Passengers aboard the Carnival Conquest cruise ship returning from a seven-day Caribbean vacation got an unexpected detour to Mobile Sunday, a diversion required by the closure of a 10-mile stretch of the Mississippi River near its mouth to shipping because of the sinking of a tug boat on Saturday.
At 2 p.m Sunday, the river closure following the capsizing and sinking of the 48-foot-long tugboat C-Pec near mile marker 8 above Head of Passes near Venice also had forced 22 arriving cargo ships to wait in Southwest Pass and has 28 cargo vessels waiting upriver for the 10-mile stretch to be declared safe for passage, said Coast Guard Chief Petty Officer 3rd Class Carlos Vega.
The delayed arrivals and departures could cost shippers millions of dollars, based on past estimates of the costs of a day's closure of the river, said Port of New Orleans President Gary LaGrange. In 2008, when the river was closed for several days to clean up an oil spill, the cost was estimated at $295 million a day, he said.
The Conquest was scheduled to arrive in Mobile at 2 p.m. Sunday, Carnival Cruise Lines officials said.
"Given the uncertainty as to when the river may re-open and the approximate nine-hour transit time required from the mouth of the river to New Orleans, it was decided last night to divert the Carnival Conquest to Mobile, Ala., to ensure we are able to get our guests home as quickly as possible," said a Sunday news release from Carnival's Miami headquarters.
"Upon arrival, guests will be transferred to New Orleans (where the voyage was originally scheduled to end this morning) via motor coach -- an approximate two-and-a-half-hour distance," the Carnival news release said. "Guests who wish to stay on board the ship tonight in Mobile as a result of missed flights will be allowed to do so and will be provided transportation via motor coach tomorrow morning."
The rerouting also will require the shortening of the Conquest's next cruise from seven to six days, with the departure now from Mobile on Monday, with port calls at Freeport and Nassau in the Bahamas. However, passengers arriving for the cruise in New Orleans will be bused to Mobile on Monday morning.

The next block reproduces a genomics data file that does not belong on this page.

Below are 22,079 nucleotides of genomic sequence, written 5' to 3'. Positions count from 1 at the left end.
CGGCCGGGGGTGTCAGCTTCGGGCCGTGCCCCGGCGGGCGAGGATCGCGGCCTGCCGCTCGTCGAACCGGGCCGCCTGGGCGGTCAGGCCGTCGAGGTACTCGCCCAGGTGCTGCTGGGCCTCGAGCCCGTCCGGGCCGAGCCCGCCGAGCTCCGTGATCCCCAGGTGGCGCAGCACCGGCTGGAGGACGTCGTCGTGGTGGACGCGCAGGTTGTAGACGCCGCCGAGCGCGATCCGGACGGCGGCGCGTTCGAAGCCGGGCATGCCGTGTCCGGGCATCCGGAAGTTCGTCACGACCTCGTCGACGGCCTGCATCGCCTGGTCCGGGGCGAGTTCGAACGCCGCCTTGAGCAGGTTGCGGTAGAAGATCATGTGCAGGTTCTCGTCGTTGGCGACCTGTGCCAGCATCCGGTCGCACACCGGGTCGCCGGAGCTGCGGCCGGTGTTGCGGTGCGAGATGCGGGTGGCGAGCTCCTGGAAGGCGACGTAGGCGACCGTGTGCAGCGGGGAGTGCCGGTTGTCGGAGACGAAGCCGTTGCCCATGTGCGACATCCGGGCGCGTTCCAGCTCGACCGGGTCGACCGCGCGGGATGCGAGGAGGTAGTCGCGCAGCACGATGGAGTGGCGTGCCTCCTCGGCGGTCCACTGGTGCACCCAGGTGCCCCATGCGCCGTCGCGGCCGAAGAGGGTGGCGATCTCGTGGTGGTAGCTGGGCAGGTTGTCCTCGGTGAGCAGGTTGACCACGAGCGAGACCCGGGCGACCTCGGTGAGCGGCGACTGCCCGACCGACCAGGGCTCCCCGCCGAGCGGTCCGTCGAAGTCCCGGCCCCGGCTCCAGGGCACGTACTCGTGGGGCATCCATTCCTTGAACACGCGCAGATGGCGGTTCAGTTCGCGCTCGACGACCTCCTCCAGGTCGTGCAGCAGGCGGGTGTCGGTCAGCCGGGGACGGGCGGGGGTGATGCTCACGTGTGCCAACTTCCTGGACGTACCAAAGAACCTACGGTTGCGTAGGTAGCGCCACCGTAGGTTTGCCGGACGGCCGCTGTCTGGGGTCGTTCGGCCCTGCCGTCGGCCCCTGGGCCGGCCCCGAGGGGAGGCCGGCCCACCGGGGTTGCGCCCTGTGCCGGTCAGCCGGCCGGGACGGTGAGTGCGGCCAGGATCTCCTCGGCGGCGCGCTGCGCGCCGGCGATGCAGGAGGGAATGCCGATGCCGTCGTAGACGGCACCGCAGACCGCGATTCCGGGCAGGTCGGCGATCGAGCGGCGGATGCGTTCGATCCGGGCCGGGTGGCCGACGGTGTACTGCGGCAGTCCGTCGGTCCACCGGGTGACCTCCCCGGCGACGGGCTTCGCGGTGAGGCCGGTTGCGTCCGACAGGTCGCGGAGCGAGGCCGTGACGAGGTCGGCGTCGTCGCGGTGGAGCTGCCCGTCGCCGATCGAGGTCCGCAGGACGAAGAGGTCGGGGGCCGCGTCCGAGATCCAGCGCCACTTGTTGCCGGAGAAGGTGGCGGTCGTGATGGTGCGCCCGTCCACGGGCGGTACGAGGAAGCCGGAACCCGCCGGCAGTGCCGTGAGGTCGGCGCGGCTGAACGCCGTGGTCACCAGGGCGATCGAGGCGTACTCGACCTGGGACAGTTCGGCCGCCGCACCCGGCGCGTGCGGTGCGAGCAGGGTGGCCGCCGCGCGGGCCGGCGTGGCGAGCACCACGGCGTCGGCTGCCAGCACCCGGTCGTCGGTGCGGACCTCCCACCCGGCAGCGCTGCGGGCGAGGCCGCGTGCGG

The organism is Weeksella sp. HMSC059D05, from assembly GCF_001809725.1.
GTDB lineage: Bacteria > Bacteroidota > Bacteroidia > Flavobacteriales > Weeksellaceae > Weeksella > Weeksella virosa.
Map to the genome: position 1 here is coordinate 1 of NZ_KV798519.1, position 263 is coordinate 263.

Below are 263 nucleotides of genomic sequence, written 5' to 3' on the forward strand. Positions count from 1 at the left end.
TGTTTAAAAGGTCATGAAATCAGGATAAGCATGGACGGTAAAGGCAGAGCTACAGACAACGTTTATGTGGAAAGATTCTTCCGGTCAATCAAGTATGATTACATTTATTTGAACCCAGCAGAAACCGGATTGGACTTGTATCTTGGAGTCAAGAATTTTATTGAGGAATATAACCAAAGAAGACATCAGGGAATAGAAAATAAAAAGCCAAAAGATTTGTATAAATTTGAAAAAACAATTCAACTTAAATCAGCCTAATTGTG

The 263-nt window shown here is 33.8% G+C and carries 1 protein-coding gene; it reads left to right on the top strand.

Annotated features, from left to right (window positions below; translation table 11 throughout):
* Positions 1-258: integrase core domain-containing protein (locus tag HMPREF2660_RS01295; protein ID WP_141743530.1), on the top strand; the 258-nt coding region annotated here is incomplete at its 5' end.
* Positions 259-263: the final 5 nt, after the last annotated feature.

"Guests sailing on the shortened voyage will receive a one-day pro-rated refund of their cruise fare and have the option of canceling and receiving a full refund if they do not wish to proceed with the voyage," the news release said.
Carnival is asking guests scheduled for the Monday departure to take advantage of text alerts by texting CCL1 to CRUISE (278473) for updates.
Still unclear is whether the Carnival Elation, which was to arrive at the mouth of the river late Sunday, will also be rerouted to Mobile, said Joyce Oliva, a spokeswoman for Carnival. She said the company would issue a news release later Sunday when a decision is made on whether the ship must be diverted.
Vega said it remains unclear when the 10-mile stretch of the river will reopen.
"The river will be closed until further notice, until either the tug has been located or the waterway is determined safe for navigation," he said. He said Coast Guard officials are in contact with the Carnival Elation.
LaGrange said at least two vessels equipped with sonar had worked through Saturday night to locate the sunken tug. Another five sonar-equipped vessels were to arrive during the day Sunday or Monday.
LaGrange said the vessels were attempting to both locate the tug and to survey a 500-foot-wide center line in the river channel to determine if it could map out a passageway for shipping. He said at least one vessel had identified an anomaly on the bottom in an area to the side of the main channel that might be the tug, but more data was needed to insure it's the right vessel.
By Mark Schleifstein, NOLA.com
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